This book explores the development of the Chinese animation film industry from the beginning of China’s reform process up to the present. It discusses above all the relationship between the communist state’s policies to stimulate "creative industries", concepts of creativity and aesthetics, and the creation and maintenance , through changing circumstances, of a national style by Chinese animators. The book also examines the relationship between Chinese animation, changing technologies including the rise first of television and then of digital media, and youth culture, demonstrating the importance of Chinese animation in Chinese youth culture in the digital age.
Categories: Social Science

The New Generation in Chinese Animation

The New Generation in Chinese Animation

In this sense, Guo Li and Jinying Li consider 'the history of Chinese animation, like Chinese film history, witnessed incessant negotiations between animators and film-makers' innovative endeavours and the political and ideological ...

Author: Shaopeng Chen

Publisher: Bloomsbury Publishing

ISBN: 9781350118966

Category: Performing Arts

Page: 304

View: 627

In 1995 Chinese animated filmmaking ceased to be a state-run enterprise and was plunged into the free market. Using key animated films as his case studies, Shaopeng Chen examines new generation Chinese animation in its aesthetic and industrial contexts. He argues that, unlike its predecessors, this new generation does not have a distinctive national identity, but represents an important stage of diversity and exploration in the history of Chinese animation. Chen identifies distinct characteristics of new generation filmmaking, including an orientation towards young audiences and the recurring figure of the immortal monkey-like Sun Wukong. He explores how films such as Lotus Lantern/Baolian Deng (1999) responded to competition from American imports such as The Lion King (1994), retaining Chinese iconography while at the same time adopting Hollywood aesthetics and techniques. Addressing the series Boonie Bears/Xiong Chumo (2014-5), Chen focuses on the films' adaptation from the original TV series, and how the films were promoted across generations and by means of both online and offline channels. Discussing the series Kuiba/Kui Ba (2011, 2013, 2014), Chen examines Vasoon Animation Studio's ambitious attempt to create the first Chinese-style high fantasy fictional universe, and considers why the first film was a critical success but a failure at the box-office. He also explores the relationship between Japanese anime and new generation Chinese animation. Finally, Chen considers how word-of-mouth social media engagement lay behind the success of Monkey King: Hero is Back (2015).
Categories: Performing Arts

Chinese Animation

Chinese Animation

Please note that the content of this book primarily consists of articles available from Wikipedia or other free sources online.

Author: Source Wikipedia

Publisher: University-Press.org

ISBN: 1230641041

Category:

Page: 26

View: 849

Please note that the content of this book primarily consists of articles available from Wikipedia or other free sources online. Pages: 25. Chapters: History of Chinese animation, Pleasant Goat and Big Big Wolf, AI Football GGO, Xiao Xiao, Astro Plan, Calabash Brothers, Zentrix, Old Master Q, Nezha, 3000 Whys of Blue Cat, The Olympic Adventures of Fuwa, Century Sonny, Cyber Weapon Z, Music Up, Lan Mao, Wanderings of Sanmao, Black Cat Detective, Qin's Moon, Chess Player, Tortoise Hanba's Stories, The Dreaming Girl, The Blue Mouse and the Big Faced Cat, SkyEye, Romance of the Three Kingdoms, List of Chinese animated series. Excerpt: Chinese animation (simplified Chinese: traditional Chinese: pinyin: Huarenzhi donghua) or Manhua Anime, in narrow sense, refers to animations that are made in China. In broad sense, it may refers to animations that are made in any Chinese speaking countries such as People's Republic of China (mainland China), Republic of China (Taiwan), Hong Kong, Singapore, Malaysia, etc. The history of Chinese animation began in 1918 when an animation piece from the US titled Out of the Inkwell landed in Shanghai. Cartoon clips were first used in advertisements for domestic products. Though the animation industry did not begin until the arrival of the Wan brothers in 1926. From the first film with sound The Camel's Dance to the first film of notable length Princess Iron Fan, China was relatively on pace with the rest of the world. Though China's golden age of animation would come to a complete halt when the Chinese Communist Party led by Mao Zedong introduced the Cultural Revolution. Many animators were forced to quit. If not for harsh economic conditions, the mistreatment of the Red Guards would threaten their work. The surviving animations would lean closer to propaganda. By the 1980s, Japan would emerge as the animation powerhouse of the Far East, leaving China's industry decimated in reputation and productivity. Though two major changes...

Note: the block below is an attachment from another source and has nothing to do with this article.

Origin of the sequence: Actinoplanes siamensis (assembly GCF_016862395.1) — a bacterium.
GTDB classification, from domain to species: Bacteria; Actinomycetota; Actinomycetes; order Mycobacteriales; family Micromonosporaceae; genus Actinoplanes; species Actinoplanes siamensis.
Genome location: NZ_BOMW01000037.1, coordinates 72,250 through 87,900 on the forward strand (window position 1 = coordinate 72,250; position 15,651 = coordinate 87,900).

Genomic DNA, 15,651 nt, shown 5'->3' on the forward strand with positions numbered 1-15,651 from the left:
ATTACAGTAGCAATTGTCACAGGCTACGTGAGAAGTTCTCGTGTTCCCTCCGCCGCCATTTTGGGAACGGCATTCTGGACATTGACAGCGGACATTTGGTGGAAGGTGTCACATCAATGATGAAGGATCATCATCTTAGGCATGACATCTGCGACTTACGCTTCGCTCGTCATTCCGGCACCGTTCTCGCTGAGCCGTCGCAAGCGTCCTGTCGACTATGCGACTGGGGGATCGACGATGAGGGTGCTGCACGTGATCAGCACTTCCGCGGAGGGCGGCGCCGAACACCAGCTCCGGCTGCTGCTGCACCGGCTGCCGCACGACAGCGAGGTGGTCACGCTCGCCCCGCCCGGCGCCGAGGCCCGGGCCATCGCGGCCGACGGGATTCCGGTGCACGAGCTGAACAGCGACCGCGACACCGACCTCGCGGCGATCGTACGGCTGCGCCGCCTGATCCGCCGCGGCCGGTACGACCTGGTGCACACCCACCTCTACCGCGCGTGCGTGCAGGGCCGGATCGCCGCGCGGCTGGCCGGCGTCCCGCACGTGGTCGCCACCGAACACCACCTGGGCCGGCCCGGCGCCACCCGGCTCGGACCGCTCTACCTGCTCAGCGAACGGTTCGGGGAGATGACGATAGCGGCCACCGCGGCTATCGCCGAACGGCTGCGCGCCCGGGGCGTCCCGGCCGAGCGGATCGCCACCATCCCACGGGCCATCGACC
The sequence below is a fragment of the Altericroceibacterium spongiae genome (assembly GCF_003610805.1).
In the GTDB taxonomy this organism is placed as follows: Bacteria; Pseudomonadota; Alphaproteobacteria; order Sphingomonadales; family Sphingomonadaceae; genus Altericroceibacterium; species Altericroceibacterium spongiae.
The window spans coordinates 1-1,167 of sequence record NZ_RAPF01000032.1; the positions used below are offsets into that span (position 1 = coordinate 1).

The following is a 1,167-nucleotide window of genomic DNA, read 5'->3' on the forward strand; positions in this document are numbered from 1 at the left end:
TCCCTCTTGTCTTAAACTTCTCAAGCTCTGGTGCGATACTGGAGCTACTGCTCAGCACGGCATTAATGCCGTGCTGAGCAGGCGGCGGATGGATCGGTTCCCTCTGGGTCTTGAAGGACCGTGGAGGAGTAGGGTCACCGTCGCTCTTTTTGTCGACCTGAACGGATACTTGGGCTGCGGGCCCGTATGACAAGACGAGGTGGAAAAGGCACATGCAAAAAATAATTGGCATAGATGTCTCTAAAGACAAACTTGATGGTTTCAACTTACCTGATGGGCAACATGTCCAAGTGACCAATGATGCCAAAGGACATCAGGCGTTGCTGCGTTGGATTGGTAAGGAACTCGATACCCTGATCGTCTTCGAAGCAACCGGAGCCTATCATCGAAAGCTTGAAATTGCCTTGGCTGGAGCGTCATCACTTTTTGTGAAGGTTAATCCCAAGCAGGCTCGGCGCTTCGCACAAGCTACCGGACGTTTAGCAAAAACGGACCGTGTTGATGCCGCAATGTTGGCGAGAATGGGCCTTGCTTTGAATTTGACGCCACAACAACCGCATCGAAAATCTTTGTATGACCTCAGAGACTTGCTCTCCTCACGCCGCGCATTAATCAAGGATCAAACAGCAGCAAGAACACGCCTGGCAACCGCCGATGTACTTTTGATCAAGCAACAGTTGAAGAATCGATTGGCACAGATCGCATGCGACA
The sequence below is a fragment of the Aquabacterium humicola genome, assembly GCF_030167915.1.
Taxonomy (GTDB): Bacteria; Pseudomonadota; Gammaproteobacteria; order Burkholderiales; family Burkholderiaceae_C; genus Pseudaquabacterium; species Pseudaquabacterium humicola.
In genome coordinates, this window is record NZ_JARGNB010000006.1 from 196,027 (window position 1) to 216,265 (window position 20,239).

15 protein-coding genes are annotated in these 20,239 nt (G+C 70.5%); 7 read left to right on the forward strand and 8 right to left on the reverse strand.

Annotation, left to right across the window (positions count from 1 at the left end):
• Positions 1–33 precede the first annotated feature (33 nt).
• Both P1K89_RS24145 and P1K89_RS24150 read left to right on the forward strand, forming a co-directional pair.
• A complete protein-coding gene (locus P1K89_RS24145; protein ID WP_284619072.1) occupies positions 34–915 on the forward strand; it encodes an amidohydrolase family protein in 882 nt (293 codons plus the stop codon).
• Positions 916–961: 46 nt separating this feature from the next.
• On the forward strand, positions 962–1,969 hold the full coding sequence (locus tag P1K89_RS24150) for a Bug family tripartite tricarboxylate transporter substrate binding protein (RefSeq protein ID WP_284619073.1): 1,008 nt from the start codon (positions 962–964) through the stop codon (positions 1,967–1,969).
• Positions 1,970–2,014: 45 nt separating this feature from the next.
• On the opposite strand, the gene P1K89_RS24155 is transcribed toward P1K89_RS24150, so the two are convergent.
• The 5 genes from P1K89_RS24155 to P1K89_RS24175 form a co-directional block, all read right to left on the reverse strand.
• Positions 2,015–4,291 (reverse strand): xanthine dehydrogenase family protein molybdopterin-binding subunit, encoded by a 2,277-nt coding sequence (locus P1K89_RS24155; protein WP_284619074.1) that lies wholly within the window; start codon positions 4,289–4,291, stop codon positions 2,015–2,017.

Categories:

Chinese Independent Animation

Chinese Independent Animation

This trend continues to some extent in the more recent work of Paola Voci's China on Video: Smaller-Screen Realities and Sean Macdonald's Animation in China: History, Aesthetics, Media, as well as more articles from Ehrlich and Jin ...

Author: Wenhai Zhou

Publisher: Springer Nature

ISBN: 9783030406974

Category: Performing Arts

Page: 222

View: 881

This study of ‘independent’ animation opens up a quietly subversive and vibrant dimension of contemporary Chinese culture which, hitherto, has not received as much attention as dissident art or political activism. Scholarly interest in Chinese animation has increased over the last decade, with attention paid to the conventional media circle of production, distribution and consumption. The ‘independent’ sector has been largely ignored however, until now. By focusing on distinctive independent artists like Pisan and Lei Lei, and situating their work within the present day media ecology, the author examines the relationship between the genre and the sociocultural transformation of contemporary China. Animation, the author argues, has a special significance, as the nature of the animation text is itself multilayered and given to multiple interpretations and avenues of engagement. Through an examination of the affordances of this ‘independent’ media entity, the author explores how this multifaceted cultural form reveals ambiguities that parallel contradictions in art and society. In so doing, independent animation provides a convenient ‘mirror’ for examining how recent social upheavals have been negotiated, and how certain practitioners have found effective ways for discussing the post-Socialist reality within the current political configuration.
Categories: Performing Arts